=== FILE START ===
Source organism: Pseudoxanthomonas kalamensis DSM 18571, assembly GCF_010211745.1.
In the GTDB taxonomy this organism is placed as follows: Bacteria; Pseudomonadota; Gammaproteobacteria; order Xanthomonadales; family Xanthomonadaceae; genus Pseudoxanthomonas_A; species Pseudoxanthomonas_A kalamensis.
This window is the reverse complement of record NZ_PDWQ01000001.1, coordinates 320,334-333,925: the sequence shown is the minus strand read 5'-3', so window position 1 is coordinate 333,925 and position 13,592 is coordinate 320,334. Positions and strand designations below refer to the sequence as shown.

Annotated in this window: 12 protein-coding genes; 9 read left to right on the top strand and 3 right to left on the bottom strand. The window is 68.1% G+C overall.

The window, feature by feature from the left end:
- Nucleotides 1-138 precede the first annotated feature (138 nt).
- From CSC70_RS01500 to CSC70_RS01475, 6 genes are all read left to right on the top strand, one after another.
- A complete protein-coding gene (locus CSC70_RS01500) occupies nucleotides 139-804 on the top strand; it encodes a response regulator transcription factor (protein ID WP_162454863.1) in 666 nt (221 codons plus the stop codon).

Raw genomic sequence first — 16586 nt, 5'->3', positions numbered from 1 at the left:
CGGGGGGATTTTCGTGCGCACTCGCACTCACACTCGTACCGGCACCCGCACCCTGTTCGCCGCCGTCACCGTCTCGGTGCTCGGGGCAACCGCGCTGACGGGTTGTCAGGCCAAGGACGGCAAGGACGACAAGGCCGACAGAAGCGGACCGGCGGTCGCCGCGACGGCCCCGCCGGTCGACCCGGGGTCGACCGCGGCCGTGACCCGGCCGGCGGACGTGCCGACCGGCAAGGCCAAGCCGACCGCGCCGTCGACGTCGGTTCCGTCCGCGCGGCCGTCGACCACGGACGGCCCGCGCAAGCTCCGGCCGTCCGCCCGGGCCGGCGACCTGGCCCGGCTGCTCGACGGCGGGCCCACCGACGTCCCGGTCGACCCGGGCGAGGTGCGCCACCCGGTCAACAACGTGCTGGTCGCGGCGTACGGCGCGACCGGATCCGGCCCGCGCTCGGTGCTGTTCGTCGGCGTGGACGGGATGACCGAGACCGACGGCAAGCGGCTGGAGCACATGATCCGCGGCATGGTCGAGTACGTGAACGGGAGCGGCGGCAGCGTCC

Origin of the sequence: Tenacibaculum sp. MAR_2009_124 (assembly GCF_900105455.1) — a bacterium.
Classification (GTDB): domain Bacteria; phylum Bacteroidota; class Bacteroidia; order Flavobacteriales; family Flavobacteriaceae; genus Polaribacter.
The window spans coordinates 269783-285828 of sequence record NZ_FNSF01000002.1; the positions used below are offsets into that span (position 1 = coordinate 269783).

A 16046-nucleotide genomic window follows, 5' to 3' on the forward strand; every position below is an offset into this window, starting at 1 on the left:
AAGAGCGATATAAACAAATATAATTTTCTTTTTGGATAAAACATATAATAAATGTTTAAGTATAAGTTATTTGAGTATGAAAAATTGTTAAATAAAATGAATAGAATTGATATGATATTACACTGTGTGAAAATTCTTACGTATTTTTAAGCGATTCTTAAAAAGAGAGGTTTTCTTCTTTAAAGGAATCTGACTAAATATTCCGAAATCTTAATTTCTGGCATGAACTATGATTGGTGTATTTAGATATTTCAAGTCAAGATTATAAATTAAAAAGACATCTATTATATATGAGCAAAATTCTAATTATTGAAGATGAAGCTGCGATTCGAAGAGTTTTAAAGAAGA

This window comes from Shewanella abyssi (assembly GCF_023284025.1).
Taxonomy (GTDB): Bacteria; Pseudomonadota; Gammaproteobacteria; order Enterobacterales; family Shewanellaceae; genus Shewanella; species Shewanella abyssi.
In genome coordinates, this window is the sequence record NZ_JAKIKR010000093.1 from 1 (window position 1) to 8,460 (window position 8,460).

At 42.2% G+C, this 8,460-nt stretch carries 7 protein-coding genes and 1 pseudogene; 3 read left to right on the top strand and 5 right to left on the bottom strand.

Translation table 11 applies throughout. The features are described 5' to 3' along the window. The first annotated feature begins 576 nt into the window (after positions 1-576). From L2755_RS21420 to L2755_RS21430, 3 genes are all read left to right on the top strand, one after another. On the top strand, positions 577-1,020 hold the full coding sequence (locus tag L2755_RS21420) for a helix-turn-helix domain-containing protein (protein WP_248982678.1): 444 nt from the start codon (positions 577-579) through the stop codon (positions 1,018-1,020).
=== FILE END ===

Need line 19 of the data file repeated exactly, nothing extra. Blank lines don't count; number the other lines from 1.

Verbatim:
At 42.2% G+C, this 8,460-nt stretch carries 7 protein-coding genes and 1 pseudogene; 3 read left to right on the top strand and 5 right to left on the bottom strand.